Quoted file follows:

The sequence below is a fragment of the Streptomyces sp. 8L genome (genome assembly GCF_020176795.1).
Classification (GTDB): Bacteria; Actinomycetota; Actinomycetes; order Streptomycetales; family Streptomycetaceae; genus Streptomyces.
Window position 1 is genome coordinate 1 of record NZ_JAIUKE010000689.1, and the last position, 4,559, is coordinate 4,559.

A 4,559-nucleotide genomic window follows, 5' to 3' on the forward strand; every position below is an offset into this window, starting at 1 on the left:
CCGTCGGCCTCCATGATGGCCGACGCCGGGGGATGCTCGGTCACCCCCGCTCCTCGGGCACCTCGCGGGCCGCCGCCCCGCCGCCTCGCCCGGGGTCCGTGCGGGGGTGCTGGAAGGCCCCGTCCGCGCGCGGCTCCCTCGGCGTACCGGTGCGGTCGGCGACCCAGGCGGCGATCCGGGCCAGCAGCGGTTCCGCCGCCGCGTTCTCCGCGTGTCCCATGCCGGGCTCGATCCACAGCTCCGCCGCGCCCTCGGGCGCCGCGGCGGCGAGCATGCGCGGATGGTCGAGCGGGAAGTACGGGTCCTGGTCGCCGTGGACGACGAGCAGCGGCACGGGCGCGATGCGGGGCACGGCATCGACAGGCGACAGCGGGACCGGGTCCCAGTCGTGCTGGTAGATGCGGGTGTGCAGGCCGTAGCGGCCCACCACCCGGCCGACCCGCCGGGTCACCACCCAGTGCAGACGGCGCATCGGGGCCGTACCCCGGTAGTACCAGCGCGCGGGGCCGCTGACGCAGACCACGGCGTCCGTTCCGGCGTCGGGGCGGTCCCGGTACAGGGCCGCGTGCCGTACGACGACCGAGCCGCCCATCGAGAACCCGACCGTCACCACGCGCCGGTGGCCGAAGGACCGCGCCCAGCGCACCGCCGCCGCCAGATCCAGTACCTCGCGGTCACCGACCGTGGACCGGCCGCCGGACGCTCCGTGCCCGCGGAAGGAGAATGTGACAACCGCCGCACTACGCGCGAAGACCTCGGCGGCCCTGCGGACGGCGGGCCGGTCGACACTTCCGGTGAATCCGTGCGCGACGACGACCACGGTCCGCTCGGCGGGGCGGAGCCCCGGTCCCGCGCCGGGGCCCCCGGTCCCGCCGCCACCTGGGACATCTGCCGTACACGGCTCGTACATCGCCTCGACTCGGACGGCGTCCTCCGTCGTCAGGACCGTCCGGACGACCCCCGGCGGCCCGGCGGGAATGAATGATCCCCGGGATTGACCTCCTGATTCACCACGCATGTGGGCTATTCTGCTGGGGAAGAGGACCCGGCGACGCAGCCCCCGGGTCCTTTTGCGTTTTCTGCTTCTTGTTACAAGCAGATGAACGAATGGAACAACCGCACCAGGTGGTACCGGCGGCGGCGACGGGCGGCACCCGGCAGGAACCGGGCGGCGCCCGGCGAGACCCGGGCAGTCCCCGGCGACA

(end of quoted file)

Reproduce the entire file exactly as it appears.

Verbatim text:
The sequence below is a fragment of the Streptomyces sp. 8L genome (genome assembly GCF_020176795.1).
Classification (GTDB): Bacteria; Actinomycetota; Actinomycetes; order Streptomycetales; family Streptomycetaceae; genus Streptomyces.
Window position 1 is genome coordinate 1 of record NZ_JAIUKE010000689.1, and the last position, 4,559, is coordinate 4,559.

A 4,559-nucleotide genomic window follows, 5' to 3' on the forward strand; every position below is an offset into this window, starting at 1 on the left:
CCGTCGGCCTCCATGATGGCCGACGCCGGGGGATGCTCGGTCACCCCCGCTCCTCGGGCACCTCGCGGGCCGCCGCCCCGCCGCCTCGCCCGGGGTCCGTGCGGGGGTGCTGGAAGGCCCCGTCCGCGCGCGGCTCCCTCGGCGTACCGGTGCGGTCGGCGACCCAGGCGGCGATCCGGGCCAGCAGCGGTTCCGCCGCCGCGTTCTCCGCGTGTCCCATGCCGGGCTCGATCCACAGCTCCGCCGCGCCCTCGGGCGCCGCGGCGGCGAGCATGCGCGGATGGTCGAGCGGGAAGTACGGGTCCTGGTCGCCGTGGACGACGAGCAGCGGCACGGGCGCGATGCGGGGCACGGCATCGACAGGCGACAGCGGGACCGGGTCCCAGTCGTGCTGGTAGATGCGGGTGTGCAGGCCGTAGCGGCCCACCACCCGGCCGACCCGCCGGGTCACCACCCAGTGCAGACGGCGCATCGGGGCCGTACCCCGGTAGTACCAGCGCGCGGGGCCGCTGACGCAGACCACGGCGTCCGTTCCGGCGTCGGGGCGGTCCCGGTACAGGGCCGCGTGCCGTACGACGACCGAGCCGCCCATCGAGAACCCGACCGTCACCACGCGCCGGTGGCCGAAGGACCGCGCCCAGCGCACCGCCGCCGCCAGATCCAGTACCTCGCGGTCACCGACCGTGGACCGGCCGCCGGACGCTCCGTGCCCGCGGAAGGAGAATGTGACAACCGCCGCACTACGCGCGAAGACCTCGGCGGCCCTGCGGACGGCGGGCCGGTCGACACTTCCGGTGAATCCGTGCGCGACGACGACCACGGTCCGCTCGGCGGGGCGGAGCCCCGGTCCCGCGCCGGGGCCCCCGGTCCCGCCGCCACCTGGGACATCTGCCGTACACGGCTCGTACATCGCCTCGACTCGGACGGCGTCCTCCGTCGTCAGGACCGTCCGGACGACCCCCGGCGGCCCGGCGGGAATGAATGATCCCCGGGATTGACCTCCTGATTCACCACGCATGTGGGCTATTCTGCTGGGGAAGAGGACCCGGCGACGCAGCCCCCGGGTCCTTTTGCGTTTTCTGCTTCTTGTTACAAGCAGATGAACGAATGGAACAACCGCACCAGGTGGTACCGGCGGCGGCGACGGGCGGCACCCGGCAGGAACCGGGCGGCGCCCGGCGAGACCCGGGCAGTCCCCGGCGACA